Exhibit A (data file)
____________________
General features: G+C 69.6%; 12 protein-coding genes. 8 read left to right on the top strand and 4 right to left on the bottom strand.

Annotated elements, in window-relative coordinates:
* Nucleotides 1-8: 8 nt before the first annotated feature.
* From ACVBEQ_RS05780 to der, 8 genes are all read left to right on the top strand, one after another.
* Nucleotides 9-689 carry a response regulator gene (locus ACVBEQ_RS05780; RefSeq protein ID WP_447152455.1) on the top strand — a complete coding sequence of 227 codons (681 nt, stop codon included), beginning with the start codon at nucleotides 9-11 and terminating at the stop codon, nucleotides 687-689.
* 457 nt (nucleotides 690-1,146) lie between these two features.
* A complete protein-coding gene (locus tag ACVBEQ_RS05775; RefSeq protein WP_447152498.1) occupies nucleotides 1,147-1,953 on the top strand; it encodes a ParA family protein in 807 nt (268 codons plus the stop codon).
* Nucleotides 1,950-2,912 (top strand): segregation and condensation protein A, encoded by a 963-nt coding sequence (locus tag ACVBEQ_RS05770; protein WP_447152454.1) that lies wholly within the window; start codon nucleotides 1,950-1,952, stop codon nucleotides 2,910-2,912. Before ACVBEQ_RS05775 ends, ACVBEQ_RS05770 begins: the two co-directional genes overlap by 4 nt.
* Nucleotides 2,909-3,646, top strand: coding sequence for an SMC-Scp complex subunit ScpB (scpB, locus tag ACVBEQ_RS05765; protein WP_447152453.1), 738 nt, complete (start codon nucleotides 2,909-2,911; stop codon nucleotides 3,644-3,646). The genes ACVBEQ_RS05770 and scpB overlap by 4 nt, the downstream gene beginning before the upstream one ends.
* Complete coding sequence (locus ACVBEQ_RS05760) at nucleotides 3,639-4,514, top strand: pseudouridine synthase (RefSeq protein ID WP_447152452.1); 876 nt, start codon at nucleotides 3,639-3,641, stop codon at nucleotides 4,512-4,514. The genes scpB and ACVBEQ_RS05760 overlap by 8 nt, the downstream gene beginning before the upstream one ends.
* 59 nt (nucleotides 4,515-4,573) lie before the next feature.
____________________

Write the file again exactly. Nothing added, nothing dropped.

General features: G+C 69.6%; 12 protein-coding genes. 8 read left to right on the top strand and 4 right to left on the bottom strand.

Annotated elements, in window-relative coordinates:
* Nucleotides 1-8: 8 nt before the first annotated feature.
* From ACVBEQ_RS05780 to der, 8 genes are all read left to right on the top strand, one after another.
* Nucleotides 9-689 carry a response regulator gene (locus ACVBEQ_RS05780; RefSeq protein ID WP_447152455.1) on the top strand — a complete coding sequence of 227 codons (681 nt, stop codon included), beginning with the start codon at nucleotides 9-11 and terminating at the stop codon, nucleotides 687-689.
* 457 nt (nucleotides 690-1,146) lie between these two features.
* A complete protein-coding gene (locus tag ACVBEQ_RS05775; RefSeq protein WP_447152498.1) occupies nucleotides 1,147-1,953 on the top strand; it encodes a ParA family protein in 807 nt (268 codons plus the stop codon).
* Nucleotides 1,950-2,912 (top strand): segregation and condensation protein A, encoded by a 963-nt coding sequence (locus tag ACVBEQ_RS05770; protein WP_447152454.1) that lies wholly within the window; start codon nucleotides 1,950-1,952, stop codon nucleotides 2,910-2,912. Before ACVBEQ_RS05775 ends, ACVBEQ_RS05770 begins: the two co-directional genes overlap by 4 nt.
* Nucleotides 2,909-3,646, top strand: coding sequence for an SMC-Scp complex subunit ScpB (scpB, locus tag ACVBEQ_RS05765; protein WP_447152453.1), 738 nt, complete (start codon nucleotides 2,909-2,911; stop codon nucleotides 3,644-3,646). The genes ACVBEQ_RS05770 and scpB overlap by 4 nt, the downstream gene beginning before the upstream one ends.
* Complete coding sequence (locus ACVBEQ_RS05760) at nucleotides 3,639-4,514, top strand: pseudouridine synthase (RefSeq protein ID WP_447152452.1); 876 nt, start codon at nucleotides 3,639-3,641, stop codon at nucleotides 4,512-4,514. The genes scpB and ACVBEQ_RS05760 overlap by 8 nt, the downstream gene beginning before the upstream one ends.
* 59 nt (nucleotides 4,515-4,573) lie before the next feature.